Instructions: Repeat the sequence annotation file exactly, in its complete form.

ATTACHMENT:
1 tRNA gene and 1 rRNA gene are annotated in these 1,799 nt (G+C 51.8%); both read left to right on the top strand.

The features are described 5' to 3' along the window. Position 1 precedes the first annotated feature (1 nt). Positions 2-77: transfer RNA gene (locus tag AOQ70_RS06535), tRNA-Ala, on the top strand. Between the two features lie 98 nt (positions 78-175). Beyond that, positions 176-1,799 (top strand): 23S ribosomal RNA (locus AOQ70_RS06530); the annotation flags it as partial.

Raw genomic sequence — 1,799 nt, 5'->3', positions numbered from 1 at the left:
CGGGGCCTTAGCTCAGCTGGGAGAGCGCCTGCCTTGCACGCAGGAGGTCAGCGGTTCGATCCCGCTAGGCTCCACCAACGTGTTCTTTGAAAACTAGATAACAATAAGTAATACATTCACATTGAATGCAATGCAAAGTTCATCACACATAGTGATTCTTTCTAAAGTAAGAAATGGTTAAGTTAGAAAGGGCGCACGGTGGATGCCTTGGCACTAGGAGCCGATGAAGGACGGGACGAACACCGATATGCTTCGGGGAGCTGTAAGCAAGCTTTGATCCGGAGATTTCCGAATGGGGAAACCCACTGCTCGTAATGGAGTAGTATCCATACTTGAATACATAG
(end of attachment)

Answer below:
1 tRNA gene and 1 rRNA gene are annotated in these 1,799 nt (G+C 51.8%); both read left to right on the top strand.

The features are described 5' to 3' along the window. Position 1 precedes the first annotated feature (1 nt). Positions 2-77: transfer RNA gene (locus tag AOQ70_RS06535), tRNA-Ala, on the top strand. Between the two features lie 98 nt (positions 78-175). Beyond that, positions 176-1,799 (top strand): 23S ribosomal RNA (locus AOQ70_RS06530); the annotation flags it as partial.

Raw genomic sequence — 1,799 nt, 5'->3', positions numbered from 1 at the left:
CGGGGCCTTAGCTCAGCTGGGAGAGCGCCTGCCTTGCACGCAGGAGGTCAGCGGTTCGATCCCGCTAGGCTCCACCAACGTGTTCTTTGAAAACTAGATAACAATAAGTAATACATTCACATTGAATGCAATGCAAAGTTCATCACACATAGTGATTCTTTCTAAAGTAAGAAATGGTTAAGTTAGAAAGGGCGCACGGTGGATGCCTTGGCACTAGGAGCCGATGAAGGACGGGACGAACACCGATATGCTTCGGGGAGCTGTAAGCAAGCTTTGATCCGGAGATTTCCGAATGGGGAAACCCACTGCTCGTAATGGAGTAGTATCCATACTTGAATACATAG